]. In Belgium, those studies are scarce. One study evaluated the intake of micronutrients in Flemish preschool children (2.5–6.5 years). Unfortunately analyses of fat-soluble vitamins were confined to vitamin D, and dietary supplements were hereby not taken into account [18
]. Nevertheless, in the review study of Mensink et al., raw data from eight countries were uniformly re-analyzed to evaluate inadequacies of micronutrients in Europe. This study included results for vitamin A, D and E from the Flemish children study [4
The current study aims to evaluate the contribution of mandatorily fortified foods, voluntarily fortified foods and supplements to the intake of fat-soluble vitamins in the general Belgian population (3–64 years) and to compare usual intake to dietary reference values. As food consumption varies by age and gender, the intake distributions were stratified by age and gender.
To our knowledge, the current study is the first evaluation of the risk of inadequate and excessive intakes of vitamins A, D, E and K in the general Belgian population taking account all sources, i.e., foods, fortified foods and supplements. Additionally, this study differentiates between mandatorily and voluntarily fortified foods as such, providing better insights in the current Belgian fortification and supplementation practices.
Our study revealed considerable inadequate intakes for vitamin A, from all sources, in the entire Belgian population. Median vitamin D intake from all sources was less than one third of the AI in all subgroups. The lowest intake values for vitamin A and D were found in adolescents. The risk for inadequate intake from vitamin E and K was low.
In Belgium, mandatory fortification of margarines and spreadable fats slightly decreased vitamin A inadequacies, but did not improve suboptimal intakes of vitamin D. Voluntarily fortified foods and supplements made a substantial contribution to the usual intake of vitamins D and E. Nonetheless, the effect on inadequacy risk for vitamin D was minor while inadequacies of vitamin E were substantially reduced. A small proportion of young children were at risk of exceeding the upper intake level of vitamin A, which was mainly related to higher intakes from the base diet. A minor proportion of adult woman and young children exceeded the UL for vitamin D when including supplements.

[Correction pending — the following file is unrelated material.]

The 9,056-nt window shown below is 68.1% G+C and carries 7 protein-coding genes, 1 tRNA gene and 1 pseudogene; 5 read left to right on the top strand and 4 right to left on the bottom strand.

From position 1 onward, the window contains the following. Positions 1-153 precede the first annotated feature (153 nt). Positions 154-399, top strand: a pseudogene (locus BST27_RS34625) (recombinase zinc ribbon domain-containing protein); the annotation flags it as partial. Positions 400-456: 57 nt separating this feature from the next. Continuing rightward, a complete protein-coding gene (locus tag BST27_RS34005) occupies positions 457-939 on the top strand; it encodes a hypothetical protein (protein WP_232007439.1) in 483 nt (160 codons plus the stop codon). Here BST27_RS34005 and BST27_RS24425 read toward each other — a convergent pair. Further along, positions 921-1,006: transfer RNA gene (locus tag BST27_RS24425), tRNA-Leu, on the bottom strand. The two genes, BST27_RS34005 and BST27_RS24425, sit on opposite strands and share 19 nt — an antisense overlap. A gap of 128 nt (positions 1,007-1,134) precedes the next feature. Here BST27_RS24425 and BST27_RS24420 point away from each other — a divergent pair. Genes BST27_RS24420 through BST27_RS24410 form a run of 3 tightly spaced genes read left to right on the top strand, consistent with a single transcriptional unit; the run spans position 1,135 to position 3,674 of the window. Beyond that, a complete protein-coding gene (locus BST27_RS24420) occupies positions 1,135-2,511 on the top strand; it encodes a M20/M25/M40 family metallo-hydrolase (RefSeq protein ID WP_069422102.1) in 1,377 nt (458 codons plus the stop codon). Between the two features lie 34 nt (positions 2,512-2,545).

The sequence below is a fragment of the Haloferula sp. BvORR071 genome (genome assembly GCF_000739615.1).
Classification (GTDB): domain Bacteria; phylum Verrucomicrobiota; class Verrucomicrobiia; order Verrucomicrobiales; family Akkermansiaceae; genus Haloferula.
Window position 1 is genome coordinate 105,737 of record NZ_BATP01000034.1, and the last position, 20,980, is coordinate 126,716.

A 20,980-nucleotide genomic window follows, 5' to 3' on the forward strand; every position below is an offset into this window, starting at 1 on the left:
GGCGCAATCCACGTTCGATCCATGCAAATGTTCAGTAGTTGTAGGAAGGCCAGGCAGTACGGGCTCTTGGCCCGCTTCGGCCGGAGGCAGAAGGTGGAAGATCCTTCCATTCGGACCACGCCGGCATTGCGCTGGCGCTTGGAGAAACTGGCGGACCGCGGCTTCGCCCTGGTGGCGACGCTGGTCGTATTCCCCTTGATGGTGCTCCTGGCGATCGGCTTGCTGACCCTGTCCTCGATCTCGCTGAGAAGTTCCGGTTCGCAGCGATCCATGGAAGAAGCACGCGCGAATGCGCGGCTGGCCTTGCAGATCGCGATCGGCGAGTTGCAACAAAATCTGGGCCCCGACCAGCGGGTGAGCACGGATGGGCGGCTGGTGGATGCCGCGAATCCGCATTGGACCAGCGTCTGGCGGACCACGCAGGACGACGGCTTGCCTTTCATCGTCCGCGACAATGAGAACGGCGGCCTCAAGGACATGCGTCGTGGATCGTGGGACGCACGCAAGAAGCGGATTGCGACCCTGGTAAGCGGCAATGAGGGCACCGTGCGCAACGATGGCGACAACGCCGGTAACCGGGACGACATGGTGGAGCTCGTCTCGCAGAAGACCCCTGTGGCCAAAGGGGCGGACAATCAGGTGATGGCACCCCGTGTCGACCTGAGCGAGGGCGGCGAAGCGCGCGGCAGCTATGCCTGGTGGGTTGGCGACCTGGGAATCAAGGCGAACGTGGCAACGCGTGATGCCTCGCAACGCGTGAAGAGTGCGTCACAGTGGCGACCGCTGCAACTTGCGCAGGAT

5.1. Intake and Inadequacies
Except for vitamin D, which is mainly produced under the influence of UVB-radiation, a well-balanced and healthy diet should provide the required amount of vitamins [2
]. Inadequate vitamin A intake in the Belgium population could consequently be related to the unbalanced consumption of vegetables and dairy products, which are important food sources for vitamin A [35
]. The consumption of vegetables and dairy products in 2014 was far below the reference values for the entire Belgian population, in particular in adolescents [41
Because of the magnitude of the difference between median intake and the AI, we presume inadequate intake of vitamin D in all sex-age groups of the Belgian population. It should be kept in mind that these findings are valid under minimal sun exposure. Although, since Belgian life style is characterized by longer working days indoors and less outdoor activities, limited vitamin D body reserves from sun exposure might be more frequently occurring in Belgium than expected. Especially in winter-time when we rely on those body reserves, this might lead to inadequate status of vitamin D [5
]. To our knowledge, no representative country data are available on vitamin D status in Belgium. The available studies are restricted to subgroups of the population and not always related to seasonal variability. However, an indication of the prevalence of low vitamin D status in Belgium is given by the studies of Sioen et al., Hoge et al. and Mac Farlane et al. that described high prevalence of vitamin D deficiency (25(OH)D <50 nmol/l) among Belgian children and adults [42
Comparing dietary intake data with other European studies is hampered by the heterogeneity in assessment methods and by the difference in age classifications and in dietary reference values used to evaluate adequacy. Nevertheless, the present results are in line with European review studies when comparing intake levels. Higher intakes of vitamin A from foods are found in countries (Germany, Poland, Italy) with high consumption of sausages, liver and vegetables [3